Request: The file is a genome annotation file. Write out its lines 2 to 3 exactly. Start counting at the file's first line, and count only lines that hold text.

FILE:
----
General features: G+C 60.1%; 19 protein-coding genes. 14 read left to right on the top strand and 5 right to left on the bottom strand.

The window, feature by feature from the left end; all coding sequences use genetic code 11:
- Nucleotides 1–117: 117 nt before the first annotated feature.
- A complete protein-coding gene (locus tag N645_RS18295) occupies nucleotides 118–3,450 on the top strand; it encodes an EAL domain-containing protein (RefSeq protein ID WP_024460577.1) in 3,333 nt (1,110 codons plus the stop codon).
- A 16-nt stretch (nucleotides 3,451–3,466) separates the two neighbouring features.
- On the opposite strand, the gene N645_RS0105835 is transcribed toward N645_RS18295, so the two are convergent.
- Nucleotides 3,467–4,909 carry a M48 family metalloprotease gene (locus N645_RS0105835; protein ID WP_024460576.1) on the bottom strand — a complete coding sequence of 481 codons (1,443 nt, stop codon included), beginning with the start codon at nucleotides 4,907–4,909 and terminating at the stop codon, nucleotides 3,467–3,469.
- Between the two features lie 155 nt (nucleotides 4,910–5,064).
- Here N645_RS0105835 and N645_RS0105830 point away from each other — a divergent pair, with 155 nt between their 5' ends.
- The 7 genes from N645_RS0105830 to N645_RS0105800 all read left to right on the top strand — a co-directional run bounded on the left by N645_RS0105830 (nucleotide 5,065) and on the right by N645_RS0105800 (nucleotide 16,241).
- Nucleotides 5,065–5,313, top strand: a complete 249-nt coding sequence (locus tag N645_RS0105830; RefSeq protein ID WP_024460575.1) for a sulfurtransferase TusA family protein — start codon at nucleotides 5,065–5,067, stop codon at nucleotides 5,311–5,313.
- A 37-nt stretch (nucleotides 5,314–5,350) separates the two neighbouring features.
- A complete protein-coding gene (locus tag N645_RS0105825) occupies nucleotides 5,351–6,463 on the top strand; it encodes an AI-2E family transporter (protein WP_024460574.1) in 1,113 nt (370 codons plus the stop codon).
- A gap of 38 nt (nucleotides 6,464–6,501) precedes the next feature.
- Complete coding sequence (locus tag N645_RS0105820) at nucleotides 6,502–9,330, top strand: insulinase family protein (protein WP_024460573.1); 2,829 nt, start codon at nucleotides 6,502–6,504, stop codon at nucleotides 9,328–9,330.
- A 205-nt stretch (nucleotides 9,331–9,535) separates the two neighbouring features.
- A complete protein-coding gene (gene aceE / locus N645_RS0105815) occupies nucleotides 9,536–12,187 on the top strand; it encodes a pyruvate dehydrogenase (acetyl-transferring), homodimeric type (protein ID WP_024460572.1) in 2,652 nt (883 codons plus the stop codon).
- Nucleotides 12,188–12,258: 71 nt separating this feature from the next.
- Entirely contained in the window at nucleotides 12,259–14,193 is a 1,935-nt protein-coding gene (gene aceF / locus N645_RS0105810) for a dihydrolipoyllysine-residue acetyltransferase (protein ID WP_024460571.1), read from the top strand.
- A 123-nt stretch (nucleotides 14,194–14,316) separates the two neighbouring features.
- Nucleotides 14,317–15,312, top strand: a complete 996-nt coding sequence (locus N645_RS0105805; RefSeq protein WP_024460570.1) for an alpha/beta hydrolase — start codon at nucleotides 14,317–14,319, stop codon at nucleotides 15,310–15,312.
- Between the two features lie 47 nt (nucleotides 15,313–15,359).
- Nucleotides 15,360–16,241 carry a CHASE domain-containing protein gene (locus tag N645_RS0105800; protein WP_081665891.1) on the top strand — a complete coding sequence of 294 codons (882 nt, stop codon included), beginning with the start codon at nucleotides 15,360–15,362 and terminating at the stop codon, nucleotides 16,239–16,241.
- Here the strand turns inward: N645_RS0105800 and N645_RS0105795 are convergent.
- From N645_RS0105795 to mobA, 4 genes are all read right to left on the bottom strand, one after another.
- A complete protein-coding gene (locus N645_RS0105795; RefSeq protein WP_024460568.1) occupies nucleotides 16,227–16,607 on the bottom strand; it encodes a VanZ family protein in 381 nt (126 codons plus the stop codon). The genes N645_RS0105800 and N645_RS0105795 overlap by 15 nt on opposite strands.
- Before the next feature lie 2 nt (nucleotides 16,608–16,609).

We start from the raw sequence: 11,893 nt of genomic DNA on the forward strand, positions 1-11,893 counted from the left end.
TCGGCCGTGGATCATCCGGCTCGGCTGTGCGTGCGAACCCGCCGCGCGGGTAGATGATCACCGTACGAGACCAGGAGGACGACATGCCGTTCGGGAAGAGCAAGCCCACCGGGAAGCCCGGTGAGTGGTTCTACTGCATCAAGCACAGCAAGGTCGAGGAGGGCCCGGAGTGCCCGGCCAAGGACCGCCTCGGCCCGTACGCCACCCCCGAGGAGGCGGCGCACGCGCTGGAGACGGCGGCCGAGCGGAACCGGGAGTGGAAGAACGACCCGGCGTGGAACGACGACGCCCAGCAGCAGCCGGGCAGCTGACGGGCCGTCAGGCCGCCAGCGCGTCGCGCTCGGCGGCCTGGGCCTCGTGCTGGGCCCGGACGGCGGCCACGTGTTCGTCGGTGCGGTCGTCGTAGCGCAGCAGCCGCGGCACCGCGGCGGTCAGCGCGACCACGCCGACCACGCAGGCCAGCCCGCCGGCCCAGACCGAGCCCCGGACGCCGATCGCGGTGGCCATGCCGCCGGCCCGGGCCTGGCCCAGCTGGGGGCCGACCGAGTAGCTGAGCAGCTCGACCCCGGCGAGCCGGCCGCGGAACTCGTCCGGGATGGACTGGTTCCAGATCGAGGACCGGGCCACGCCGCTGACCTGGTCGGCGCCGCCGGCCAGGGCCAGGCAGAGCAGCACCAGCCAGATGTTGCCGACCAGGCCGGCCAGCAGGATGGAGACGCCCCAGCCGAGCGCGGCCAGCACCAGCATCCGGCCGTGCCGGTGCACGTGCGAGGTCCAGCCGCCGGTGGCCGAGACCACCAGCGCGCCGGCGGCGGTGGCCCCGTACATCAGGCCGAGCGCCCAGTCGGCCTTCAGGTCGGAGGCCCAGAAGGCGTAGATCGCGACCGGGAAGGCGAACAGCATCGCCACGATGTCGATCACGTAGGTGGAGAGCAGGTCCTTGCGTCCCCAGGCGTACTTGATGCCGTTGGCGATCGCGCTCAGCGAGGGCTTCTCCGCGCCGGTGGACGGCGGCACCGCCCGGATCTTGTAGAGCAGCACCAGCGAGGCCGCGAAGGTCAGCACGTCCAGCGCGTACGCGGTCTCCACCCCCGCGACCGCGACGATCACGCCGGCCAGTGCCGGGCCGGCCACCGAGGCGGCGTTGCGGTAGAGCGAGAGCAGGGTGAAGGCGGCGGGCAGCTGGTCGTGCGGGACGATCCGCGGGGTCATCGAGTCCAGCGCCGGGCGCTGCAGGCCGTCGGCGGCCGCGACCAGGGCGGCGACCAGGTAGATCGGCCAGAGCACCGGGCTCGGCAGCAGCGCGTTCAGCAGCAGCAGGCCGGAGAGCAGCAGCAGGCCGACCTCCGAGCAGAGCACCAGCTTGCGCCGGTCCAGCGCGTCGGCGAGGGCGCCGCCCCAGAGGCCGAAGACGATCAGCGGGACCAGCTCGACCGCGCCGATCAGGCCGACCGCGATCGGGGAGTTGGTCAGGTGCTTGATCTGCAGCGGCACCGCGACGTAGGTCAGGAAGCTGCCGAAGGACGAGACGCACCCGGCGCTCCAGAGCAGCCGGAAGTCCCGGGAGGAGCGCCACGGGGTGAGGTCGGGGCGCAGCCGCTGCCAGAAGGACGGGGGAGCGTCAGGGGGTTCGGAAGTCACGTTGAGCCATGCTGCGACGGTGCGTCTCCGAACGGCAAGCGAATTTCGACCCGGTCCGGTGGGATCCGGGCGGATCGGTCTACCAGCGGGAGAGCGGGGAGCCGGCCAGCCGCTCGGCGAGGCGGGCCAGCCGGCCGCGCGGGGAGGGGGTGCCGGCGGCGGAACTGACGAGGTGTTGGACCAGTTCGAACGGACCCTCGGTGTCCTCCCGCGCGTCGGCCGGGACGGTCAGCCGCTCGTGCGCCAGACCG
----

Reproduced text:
The window, feature by feature from the left end; all coding sequences use genetic code 11:
- Nucleotides 1–117: 117 nt before the first annotated feature.